A tempting solution might be to look the other way when frustrated employees hack an insufficient system and bring their own headsets to work. But beyond the security risks that arise when employees bring unsanctioned personal devices inside an organization’s security perimeter, those devices may not sync with internal systems and in turn fail to work as intended.

Think of an employee’s personal device like the “portable hole” mentioned above. It’s a tool that, in sync with an ecosystem, presents a quick fix. But if that tool requires employees to instead experience regular moments of failure (say, the “hole” is just a black sticker on a rock, causing the Coyote to crash into it while chasing the Road Runner, or a headset’s bluetooth regularly disconnects, causing agents’ customer-support calls to drop), it’s a new source of work friction.

Though Wile E. Coyote’s pursuit of the Road Runner is famously marred by an avalanche of work friction, in the world where we work there are solutions. Next, let’s look at how organizations can root out and resolve work friction.

Work Friction Fighters Find Solutions in Employee Experiences 

Watch even a few episodes of the Coyote’s pursuit of the Road Runner and you’re sure to see the Coyote run off a cliff. Notably, you’re just as sure to see that the Coyote doesn’t immediately plummet to earth. Rather, he keeps running for a few seconds, or suspends momentarily in the air. Then he looks down and realizes there’s no ground beneath his feet. Then he falls.

Likewise, HR teams and leadership too often focus solely on a company’s successes – and through it may sound counterintuitive, that’s bad for business. Success is a company’s goal, right? What’s more: compassionate leaders may value shaping their management style via the power of positive thinking.

That does indeed sound positive. But the practice keeps companies, leaders, and the HR functions that support them from recognizing when, how, and why things are going wrong for their employees. And without appropriate attention paid to the details of their surroundings (that is, their employees’ experiences), organizations are likely to realize errors of their ways too late.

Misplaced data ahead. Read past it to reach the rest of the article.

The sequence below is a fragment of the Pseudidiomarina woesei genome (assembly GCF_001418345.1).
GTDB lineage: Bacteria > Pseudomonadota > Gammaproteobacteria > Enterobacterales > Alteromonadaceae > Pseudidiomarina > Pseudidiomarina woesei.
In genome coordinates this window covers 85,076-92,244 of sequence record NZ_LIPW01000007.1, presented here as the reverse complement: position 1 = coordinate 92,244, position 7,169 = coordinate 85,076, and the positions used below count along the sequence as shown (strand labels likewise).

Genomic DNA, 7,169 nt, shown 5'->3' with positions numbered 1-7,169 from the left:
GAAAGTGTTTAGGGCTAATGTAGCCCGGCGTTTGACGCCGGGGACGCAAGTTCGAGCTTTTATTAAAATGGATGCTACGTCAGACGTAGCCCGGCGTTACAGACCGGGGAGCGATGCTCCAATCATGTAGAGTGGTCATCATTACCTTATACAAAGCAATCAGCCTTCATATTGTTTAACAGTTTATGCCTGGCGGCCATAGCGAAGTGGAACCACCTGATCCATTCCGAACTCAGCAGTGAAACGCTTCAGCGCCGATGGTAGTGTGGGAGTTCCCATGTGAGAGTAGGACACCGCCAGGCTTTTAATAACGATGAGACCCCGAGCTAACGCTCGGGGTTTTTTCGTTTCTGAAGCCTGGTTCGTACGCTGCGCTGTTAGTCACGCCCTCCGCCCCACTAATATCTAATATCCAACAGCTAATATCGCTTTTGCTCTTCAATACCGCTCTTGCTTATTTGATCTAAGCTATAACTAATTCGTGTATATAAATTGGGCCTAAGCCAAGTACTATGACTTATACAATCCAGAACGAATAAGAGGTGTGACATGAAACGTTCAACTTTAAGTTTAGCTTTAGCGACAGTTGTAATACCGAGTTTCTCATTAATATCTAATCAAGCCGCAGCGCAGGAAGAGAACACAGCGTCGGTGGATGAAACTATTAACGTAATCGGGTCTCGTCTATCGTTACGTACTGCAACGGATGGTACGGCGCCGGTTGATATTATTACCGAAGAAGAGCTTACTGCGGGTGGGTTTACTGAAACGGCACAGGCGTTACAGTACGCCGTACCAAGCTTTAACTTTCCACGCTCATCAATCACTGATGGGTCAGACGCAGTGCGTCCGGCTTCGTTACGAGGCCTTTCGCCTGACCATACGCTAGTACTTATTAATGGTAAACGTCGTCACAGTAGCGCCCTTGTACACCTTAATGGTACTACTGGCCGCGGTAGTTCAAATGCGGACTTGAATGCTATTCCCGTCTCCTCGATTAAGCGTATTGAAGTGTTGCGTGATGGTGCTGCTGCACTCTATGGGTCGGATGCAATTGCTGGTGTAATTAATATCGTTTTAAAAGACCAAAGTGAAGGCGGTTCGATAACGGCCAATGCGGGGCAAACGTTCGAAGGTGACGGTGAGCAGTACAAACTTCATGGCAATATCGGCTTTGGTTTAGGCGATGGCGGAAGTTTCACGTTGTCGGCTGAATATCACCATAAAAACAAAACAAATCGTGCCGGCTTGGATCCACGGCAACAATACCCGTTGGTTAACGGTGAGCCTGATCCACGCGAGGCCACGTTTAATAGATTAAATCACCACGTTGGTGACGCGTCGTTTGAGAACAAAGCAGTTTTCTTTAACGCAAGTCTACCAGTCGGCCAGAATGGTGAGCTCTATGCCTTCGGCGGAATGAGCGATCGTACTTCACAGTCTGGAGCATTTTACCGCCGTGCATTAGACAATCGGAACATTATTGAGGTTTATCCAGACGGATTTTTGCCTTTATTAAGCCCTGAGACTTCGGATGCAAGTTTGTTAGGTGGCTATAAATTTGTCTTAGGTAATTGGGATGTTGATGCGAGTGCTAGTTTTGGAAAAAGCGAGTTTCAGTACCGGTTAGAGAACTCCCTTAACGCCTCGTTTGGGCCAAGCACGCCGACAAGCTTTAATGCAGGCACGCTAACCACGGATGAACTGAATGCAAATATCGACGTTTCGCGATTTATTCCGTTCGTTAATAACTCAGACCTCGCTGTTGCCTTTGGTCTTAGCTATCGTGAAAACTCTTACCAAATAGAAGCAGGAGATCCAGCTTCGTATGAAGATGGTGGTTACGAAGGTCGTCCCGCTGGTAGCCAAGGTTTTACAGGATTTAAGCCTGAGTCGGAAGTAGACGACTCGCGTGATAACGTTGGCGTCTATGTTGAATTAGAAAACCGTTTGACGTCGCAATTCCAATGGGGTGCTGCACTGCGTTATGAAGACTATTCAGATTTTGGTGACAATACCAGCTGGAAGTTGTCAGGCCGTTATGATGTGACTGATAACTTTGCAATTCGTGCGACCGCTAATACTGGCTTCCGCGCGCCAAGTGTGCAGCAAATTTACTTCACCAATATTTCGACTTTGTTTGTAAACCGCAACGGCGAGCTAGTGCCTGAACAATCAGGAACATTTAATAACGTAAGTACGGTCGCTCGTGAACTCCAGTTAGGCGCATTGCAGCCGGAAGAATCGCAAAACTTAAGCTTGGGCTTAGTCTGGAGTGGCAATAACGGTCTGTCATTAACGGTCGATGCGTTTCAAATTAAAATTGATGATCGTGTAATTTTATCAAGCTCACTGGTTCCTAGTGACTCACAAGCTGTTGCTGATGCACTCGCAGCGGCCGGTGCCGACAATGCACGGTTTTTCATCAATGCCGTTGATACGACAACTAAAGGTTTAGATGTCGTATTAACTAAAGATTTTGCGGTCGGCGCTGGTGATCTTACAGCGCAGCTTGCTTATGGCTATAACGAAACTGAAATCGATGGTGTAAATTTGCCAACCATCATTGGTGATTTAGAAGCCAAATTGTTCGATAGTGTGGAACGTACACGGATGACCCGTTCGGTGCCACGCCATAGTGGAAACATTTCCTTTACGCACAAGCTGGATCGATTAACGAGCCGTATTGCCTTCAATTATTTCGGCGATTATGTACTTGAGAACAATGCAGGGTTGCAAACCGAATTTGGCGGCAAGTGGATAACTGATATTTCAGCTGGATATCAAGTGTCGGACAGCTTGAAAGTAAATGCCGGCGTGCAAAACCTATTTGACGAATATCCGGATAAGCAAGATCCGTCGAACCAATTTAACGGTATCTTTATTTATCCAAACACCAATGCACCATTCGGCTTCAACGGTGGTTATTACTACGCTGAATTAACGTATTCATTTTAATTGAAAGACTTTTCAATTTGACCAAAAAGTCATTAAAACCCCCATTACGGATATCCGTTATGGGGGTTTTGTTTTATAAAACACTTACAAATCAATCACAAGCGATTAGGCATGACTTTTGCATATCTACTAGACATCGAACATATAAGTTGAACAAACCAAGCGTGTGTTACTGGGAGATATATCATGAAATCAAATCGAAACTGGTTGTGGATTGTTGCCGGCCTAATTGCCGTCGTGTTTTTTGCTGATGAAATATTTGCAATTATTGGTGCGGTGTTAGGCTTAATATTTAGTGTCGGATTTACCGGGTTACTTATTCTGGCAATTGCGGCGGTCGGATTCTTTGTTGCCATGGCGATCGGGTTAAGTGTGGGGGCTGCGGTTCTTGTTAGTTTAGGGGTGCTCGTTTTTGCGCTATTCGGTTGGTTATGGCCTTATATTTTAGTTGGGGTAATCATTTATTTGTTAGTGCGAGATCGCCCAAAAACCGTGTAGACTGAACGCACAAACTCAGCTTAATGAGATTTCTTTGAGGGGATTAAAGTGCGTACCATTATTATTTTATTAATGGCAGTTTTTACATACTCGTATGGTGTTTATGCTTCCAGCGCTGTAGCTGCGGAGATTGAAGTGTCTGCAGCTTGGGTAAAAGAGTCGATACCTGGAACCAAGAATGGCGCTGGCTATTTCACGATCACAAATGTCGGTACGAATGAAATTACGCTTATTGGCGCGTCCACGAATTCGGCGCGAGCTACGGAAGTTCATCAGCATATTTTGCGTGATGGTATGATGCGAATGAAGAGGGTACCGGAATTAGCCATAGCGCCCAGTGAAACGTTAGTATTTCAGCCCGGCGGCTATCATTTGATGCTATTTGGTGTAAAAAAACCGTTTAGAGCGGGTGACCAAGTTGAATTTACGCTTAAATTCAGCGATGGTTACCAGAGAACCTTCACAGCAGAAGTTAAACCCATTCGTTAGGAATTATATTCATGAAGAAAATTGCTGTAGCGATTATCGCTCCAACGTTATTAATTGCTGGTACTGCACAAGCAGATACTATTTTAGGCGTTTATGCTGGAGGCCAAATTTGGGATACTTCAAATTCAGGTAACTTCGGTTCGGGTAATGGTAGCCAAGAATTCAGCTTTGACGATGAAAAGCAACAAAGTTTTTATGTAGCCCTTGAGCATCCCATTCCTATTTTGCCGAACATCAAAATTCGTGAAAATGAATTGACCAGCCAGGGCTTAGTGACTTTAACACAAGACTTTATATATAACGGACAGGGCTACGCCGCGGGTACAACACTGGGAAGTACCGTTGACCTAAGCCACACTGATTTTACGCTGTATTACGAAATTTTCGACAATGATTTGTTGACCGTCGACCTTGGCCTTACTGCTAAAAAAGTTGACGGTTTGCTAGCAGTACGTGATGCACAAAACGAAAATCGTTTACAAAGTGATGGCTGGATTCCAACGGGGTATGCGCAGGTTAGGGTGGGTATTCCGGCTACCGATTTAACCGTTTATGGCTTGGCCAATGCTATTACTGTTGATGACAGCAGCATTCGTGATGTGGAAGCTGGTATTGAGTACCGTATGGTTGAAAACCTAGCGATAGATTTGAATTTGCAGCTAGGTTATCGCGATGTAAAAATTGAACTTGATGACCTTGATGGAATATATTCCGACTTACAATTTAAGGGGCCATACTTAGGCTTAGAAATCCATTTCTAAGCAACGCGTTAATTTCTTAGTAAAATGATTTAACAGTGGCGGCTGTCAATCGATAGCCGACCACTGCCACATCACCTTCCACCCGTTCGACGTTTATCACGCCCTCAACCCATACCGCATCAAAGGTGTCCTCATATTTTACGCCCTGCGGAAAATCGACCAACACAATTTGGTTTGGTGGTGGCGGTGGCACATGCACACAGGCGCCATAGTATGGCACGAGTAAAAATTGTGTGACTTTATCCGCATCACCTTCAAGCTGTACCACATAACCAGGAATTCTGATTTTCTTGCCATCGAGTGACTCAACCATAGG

Luckily, it’s easy for leaders and their HR teams to stay on course (and on solid ground). Brief, moment-specific surveys effectively help organizations learn when work friction occurs and how exactly employees experience those moments.

With as few as 50 data points, surveys can be used to identify and prioritize the worst moments of friction, develop specific solutions, track the success of those solutions, and even iterate as necessary (remember: inflexibility invariably leads to work friction).

A Moment-Centric Approach Enables Better Moments at Work

Employees experience work friction no matter where they work. Unlike the Coyote catching the Road Runner, it’s an inevitability. But with the right approach – that is, paying attention to the most friction-filled moments of work, as detailed by the employees who experience them – organizations can support a workplace that empowers all employees to achieve their goals.

To learn more about work friction solutions, Book a Demo.